3. Avatar photo Thomas Fleming says:

    Dot, thanks for there excellent and insightful comment. This is one of the things that literature and history teach is, that we are the oddballs.

  4. Sam Dickson says:

    Dr. Fleming is right. No society allows absolute freedom. In every society there are certain things that are off limits.

    Perhaps Americans have enjoyed more freedom of speech de jure than most other peoples for the reason that they make so little use of freedom of speech de facto. In France it used to be and maybe still is that the press and the political parties feature very different programs and ideas. In the US the differences between the Democrats and the Republicans in actuality have been relatively insignificant.

    The System in America has not needed to resort to yanking people’s fingernails out in dungeons. Slight pressure consistently applied has sufficed to snuff out debate, discipline thought criminals and keep the civic discourse “responsible.”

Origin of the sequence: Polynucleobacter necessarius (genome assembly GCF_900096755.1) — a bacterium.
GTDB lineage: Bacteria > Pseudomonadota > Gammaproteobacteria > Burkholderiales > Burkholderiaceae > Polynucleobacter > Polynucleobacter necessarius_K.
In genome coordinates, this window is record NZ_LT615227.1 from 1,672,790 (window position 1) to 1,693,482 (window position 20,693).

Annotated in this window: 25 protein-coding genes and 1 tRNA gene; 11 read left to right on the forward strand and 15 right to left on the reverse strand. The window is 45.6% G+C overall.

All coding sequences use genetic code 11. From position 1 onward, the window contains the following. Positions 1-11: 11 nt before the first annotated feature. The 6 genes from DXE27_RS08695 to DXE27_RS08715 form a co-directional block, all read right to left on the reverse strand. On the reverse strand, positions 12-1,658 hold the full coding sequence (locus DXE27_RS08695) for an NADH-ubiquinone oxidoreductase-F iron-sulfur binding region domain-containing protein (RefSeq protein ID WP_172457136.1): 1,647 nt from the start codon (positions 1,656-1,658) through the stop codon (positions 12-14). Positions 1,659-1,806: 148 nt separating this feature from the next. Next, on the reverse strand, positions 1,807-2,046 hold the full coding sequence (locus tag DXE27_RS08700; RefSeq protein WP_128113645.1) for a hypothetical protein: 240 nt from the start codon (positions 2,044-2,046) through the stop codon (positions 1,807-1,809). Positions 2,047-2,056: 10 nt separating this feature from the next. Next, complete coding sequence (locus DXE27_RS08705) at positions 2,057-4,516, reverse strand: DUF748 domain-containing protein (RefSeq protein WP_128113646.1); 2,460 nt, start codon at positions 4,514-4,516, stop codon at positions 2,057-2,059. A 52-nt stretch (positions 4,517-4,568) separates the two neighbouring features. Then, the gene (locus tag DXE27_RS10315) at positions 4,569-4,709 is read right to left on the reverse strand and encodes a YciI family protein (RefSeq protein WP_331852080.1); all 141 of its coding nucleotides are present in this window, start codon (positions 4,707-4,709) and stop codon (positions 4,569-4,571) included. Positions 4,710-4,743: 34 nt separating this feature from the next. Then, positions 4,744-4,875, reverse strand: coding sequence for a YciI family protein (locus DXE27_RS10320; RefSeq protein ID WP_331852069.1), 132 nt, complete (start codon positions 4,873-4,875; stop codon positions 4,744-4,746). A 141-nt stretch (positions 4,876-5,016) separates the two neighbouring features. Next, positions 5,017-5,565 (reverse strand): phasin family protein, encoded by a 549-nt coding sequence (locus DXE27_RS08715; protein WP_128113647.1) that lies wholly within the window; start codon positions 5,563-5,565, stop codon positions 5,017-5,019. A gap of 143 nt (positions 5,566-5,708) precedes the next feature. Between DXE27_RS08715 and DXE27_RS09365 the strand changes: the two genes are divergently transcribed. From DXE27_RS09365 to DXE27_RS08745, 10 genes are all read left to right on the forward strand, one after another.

The FBI has ALWAYS functioned as America’s political police even under J. Edgar Hoover, the one time poster boy of the “radical right.” Hoover was really always a System man and always our enemy.

    One very effective tactic has been investigations. To paraphrase John Marshall’s dictum in one of his early Supreme Court decisions (“the power to tax is the power to destroy”), the power to investigage is the power to silence.

    Just mentioning that an investigation is underway sends the messsage that something criminal has taken place.

    Routinely, the FBI announces that it’s “on the case” and is “investigating” when an article appears about “White supremacist” leaflets turning up somewhere.

    In Doraville, a northerly suburb in Atlanta, someone distributed such leaflets a few months ago. (No. I was not involved!)

    The Atlanta Journal Constitution headlined this shocking event and in the article calmed public fears by quoting the local police and the FBI’s Atlanta office as saying they had launched investigations.